It has now been broadened to cover pretty well all commercial vessel operations on, effectively, CE Category D waters including workboats as well as passenger craft. It is a purely commercial requirement, as yet UK inland boaters do not require any certificate of competence (although with the growing influence of the EU on our internal affairs it's only a matter of time).

The change to the Boatmasters Licence brings the UK into closer alignment with the rest of Europe which is supposedly to our advantage (ha ha)

There is no connection or correlation between the Yachtmaster scheme and the Boatmaster licence other than that holders of some RYA qualifications can count that towards some elements of qualifying for a Boatmaster Licence
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Old 11-01-2007, 13:13   #8
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Hmm, I see some extra explanation is required to make things clearer!

The RYA (Royal Yachting Association) is a charitable body funded by membership and commercial activities which acts as an umbrella body for UK yacht clubs, campaigns for and on behalf of yachtsman, administers training schemes etc. etc. It also fulfils some functions as a statutory body implementing aspects of maritime law on behalf of ...

The MCA (Maritime and Coastguard Agency) is the UK regulatory body for all matters maritime (both inland and at sea) and also operates the Coastguard Service. It is govenment funded.
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Old 11-01-2007, 14:05   #9
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Thank you for that excellent background on the Yachtmaster. Now I finally understand it.

Yes... bringing the UK into closer alignment with the rest of the EU... yikes! A scary prospect. How are you all fairing with the latest onslaught? Just read a fine article about how many pounds are headed back to Eastern Europe via bank wires, etc... from your new population. Much the same as has been happening in the States for years, only ours heads back to Mexico and other places South.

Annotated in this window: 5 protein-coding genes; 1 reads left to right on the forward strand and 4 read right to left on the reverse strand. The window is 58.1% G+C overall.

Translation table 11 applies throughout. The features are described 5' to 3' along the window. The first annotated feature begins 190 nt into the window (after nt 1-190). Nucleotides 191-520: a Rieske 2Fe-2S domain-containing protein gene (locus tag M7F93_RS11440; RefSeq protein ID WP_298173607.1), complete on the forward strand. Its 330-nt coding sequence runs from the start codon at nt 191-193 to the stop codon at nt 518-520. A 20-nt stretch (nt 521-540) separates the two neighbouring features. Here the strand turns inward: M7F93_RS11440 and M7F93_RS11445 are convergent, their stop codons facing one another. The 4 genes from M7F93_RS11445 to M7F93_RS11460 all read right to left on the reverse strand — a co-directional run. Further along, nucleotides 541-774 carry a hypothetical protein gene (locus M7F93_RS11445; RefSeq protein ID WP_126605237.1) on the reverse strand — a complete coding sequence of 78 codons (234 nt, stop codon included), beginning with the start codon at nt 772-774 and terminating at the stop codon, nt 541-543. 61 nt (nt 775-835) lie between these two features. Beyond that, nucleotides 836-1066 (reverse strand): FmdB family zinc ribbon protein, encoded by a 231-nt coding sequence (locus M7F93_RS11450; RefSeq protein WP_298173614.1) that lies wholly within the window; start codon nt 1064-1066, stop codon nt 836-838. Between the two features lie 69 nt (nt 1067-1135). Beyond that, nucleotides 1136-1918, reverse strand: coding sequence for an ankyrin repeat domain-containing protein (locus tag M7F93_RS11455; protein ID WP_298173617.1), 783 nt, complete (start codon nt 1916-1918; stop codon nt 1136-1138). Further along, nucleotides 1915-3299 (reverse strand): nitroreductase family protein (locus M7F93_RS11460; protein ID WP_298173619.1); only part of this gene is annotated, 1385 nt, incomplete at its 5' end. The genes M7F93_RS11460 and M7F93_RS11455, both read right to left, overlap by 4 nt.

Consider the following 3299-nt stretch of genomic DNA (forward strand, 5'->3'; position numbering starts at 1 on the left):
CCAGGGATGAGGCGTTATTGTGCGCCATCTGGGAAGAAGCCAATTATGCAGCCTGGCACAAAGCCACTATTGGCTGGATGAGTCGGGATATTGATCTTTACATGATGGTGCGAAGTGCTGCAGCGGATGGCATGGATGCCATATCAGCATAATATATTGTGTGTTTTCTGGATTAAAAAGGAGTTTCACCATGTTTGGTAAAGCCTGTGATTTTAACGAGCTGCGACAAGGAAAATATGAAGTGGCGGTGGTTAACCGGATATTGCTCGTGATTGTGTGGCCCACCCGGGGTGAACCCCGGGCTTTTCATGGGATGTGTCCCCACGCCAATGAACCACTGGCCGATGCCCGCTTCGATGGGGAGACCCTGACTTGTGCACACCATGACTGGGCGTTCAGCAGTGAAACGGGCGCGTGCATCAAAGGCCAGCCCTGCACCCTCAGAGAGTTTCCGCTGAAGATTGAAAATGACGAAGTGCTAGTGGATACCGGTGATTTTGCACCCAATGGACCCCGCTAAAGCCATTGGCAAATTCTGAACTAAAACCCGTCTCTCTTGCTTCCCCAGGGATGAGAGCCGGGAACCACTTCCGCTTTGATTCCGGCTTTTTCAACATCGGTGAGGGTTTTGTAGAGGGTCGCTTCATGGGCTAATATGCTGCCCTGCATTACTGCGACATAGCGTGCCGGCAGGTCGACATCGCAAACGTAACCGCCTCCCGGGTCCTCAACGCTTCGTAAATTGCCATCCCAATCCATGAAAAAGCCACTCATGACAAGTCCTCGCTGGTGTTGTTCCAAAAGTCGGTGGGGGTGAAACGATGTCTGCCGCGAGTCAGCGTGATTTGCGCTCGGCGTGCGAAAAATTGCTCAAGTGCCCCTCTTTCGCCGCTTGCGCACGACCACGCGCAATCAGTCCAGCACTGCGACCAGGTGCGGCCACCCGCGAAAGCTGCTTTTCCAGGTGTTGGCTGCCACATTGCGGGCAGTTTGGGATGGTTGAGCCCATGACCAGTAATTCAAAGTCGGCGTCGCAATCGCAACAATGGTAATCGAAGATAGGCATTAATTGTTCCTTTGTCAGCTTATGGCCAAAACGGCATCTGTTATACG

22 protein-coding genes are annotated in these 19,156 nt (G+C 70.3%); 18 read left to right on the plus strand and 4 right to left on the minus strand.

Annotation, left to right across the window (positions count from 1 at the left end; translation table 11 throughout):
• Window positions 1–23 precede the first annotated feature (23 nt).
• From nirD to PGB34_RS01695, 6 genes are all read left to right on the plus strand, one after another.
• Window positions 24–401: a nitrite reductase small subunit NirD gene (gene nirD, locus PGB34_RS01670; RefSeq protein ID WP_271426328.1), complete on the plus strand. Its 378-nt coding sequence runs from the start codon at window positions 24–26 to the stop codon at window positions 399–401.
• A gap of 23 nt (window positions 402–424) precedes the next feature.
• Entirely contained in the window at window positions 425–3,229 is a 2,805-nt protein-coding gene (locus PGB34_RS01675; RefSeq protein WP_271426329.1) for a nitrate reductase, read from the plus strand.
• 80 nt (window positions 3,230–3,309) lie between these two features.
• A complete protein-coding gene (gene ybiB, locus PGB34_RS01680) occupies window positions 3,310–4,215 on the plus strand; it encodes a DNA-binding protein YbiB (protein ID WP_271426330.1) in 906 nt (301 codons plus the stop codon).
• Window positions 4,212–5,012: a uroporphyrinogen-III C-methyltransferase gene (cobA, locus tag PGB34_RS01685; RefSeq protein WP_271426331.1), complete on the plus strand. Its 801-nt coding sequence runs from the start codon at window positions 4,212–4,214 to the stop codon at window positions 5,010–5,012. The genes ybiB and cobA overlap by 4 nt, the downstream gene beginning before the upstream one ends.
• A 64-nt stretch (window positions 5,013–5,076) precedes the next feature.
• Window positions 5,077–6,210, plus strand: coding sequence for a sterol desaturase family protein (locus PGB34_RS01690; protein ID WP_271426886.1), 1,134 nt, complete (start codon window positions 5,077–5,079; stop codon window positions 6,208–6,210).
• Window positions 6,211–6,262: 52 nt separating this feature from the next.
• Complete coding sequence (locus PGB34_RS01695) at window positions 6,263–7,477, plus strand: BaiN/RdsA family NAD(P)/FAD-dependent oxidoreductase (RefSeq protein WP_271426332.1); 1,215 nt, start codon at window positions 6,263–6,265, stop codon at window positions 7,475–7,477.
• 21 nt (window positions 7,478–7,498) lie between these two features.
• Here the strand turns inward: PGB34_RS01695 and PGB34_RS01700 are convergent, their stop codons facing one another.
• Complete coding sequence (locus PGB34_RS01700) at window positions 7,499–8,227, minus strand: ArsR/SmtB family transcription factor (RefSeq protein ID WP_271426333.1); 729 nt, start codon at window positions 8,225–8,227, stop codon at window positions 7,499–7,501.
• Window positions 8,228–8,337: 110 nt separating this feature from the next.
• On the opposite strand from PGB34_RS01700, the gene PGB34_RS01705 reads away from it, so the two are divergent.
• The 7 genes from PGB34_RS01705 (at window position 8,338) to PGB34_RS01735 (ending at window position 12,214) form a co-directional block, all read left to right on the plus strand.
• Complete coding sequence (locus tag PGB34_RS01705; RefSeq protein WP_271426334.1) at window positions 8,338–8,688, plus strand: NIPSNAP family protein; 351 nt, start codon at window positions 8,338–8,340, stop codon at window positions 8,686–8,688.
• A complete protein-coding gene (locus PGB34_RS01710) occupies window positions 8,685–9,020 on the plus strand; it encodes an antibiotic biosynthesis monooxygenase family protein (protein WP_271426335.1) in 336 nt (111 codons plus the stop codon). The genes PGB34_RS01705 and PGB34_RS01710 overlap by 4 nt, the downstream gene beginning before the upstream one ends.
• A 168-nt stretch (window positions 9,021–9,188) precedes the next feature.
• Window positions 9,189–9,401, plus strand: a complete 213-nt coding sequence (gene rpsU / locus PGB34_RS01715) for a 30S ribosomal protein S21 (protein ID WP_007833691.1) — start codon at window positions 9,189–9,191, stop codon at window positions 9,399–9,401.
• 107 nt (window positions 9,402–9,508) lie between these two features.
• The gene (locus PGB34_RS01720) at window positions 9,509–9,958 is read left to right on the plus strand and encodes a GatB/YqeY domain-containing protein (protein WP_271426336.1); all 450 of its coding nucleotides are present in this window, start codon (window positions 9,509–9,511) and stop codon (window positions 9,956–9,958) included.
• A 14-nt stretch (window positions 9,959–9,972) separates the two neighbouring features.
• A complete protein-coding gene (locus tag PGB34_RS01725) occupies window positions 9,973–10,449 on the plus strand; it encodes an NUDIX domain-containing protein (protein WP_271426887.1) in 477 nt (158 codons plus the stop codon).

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The change to the Boatmasters Licence brings the UK into closer alignment with the rest of Europe which is supposedly to our advantage (ha ha)
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Old 11-01-2007, 15:36   #10
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Quote:
Originally Posted by ssullivan
Thank you for that excellent background on the Yachtmaster. Now I finally understand it.
No problem - I only knew 'cos I;d already spent several hours working it out trying to decide what (if any) courses I want to do

Quote:
Originally Posted by ssullivan
Yes... bringing the UK into closer alignment with the rest of the EU... yikes! A scary prospect. How are you all fairing with the latest onslaught? Just read a fine article about how many pounds are headed back to Eastern Europe via bank wires, etc... from your new population. Much the same as has been happening in the States for years, only ours heads back to Mexico and other places South.
It's worse than that. Both me and my eldest lad are struggling to find work at the moment 'cos all the work around here is transport and distribution and the employers would far rather employ Eastern European imigrants from the new members of the EU who'll work much longer hours for a lot less money and don't complain about lack of holidays or worry about a safe working environment.

I could rant on at length about the adverse impact the EU is having on life in the UK but it would be totally off-topic. Topically speaking, it is however one of the major reasons why me and the good lady want to get the hell out of Dodge and set sail for distant shores whilst we still can.

Might be bringing the boat purchase plans forward to later this year at this rate. Got the Estate Agent coming around next week to value the house as it stands 'cos we thought we'd have to do a fair bit of work to the place before selling up but a house a few doors down in even worse condition has just sold for an obscene amount of money (if we got that much it would be nearly three times what we paid for the place five years ago!).